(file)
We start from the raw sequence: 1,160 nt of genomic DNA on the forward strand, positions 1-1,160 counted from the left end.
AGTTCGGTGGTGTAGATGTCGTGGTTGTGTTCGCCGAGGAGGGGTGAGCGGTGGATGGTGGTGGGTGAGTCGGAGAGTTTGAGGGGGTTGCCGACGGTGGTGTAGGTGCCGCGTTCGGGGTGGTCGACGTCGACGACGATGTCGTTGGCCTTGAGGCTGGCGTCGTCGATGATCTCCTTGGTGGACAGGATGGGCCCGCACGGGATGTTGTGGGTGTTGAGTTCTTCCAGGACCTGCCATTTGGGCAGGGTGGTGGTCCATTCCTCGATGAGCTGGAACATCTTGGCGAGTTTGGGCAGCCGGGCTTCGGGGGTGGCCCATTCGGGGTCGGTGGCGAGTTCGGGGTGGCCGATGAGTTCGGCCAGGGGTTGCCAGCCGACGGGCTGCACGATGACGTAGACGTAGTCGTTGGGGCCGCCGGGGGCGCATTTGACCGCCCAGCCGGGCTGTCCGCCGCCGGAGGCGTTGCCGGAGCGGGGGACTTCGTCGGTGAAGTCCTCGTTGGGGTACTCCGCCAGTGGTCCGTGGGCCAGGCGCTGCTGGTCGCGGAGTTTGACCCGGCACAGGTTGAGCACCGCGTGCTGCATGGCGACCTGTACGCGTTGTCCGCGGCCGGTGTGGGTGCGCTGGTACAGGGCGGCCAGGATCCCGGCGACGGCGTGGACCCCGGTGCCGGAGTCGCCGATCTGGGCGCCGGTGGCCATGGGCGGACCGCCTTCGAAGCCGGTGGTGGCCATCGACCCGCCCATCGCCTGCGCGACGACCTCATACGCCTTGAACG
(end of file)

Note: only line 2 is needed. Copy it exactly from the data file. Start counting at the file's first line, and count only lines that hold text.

AGTTCGGTGGTGTAGATGTCGTGGTTGTGTTCGCCGAGGAGGGGTGAGCGGTGGATGGTGGTGGGTGAGTCGGAGAGTTTGAGGGGGTTGCCGACGGTGGTGTAGGTGCCGCGTTCGGGGTGGTCGACGTCGACGACGATGTCGTTGGCCTTGAGGCTGGCGTCGTCGATGATCTCCTTGGTGGACAGGATGGGCCCGCACGGGATGTTGTGGGTGTTGAGTTCTTCCAGGACCTGCCATTTGGGCAGGGTGGTGGTCCATTCCTCGATGAGCTGGAACATCTTGGCGAGTTTGGGCAGCCGGGCTTCGGGGGTGGCCCATTCGGGGTCGGTGGCGAGTTCGGGGTGGCCGATGAGTTCGGCCAGGGGTTGCCAGCCGACGGGCTGCACGATGACGTAGACGTAGTCGTTGGGGCCGCCGGGGGCGCATTTGACCGCCCAGCCGGGCTGTCCGCCGCCGGAGGCGTTGCCGGAGCGGGGGACTTCGTCGGTGAAGTCCTCGTTGGGGTACTCCGCCAGTGGTCCGTGGGCCAGGCGCTGCTGGTCGCGGAGTTTGACCCGGCACAGGTTGAGCACCGCGTGCTGCATGGCGACCTGTACGCGTTGTCCGCGGCCGGTGTGGGTGCGCTGGTACAGGGCGGCCAGGATCCCGGCGACGGCGTGGACCCCGGTGCCGGAGTCGCCGATCTGGGCGCCGGTGGCCATGGGCGGACCGCCTTCGAAGCCGGTGGTGGCCATCGACCCGCCCATCGCCTGCGCGACGACCTCATACGCCTTGAACG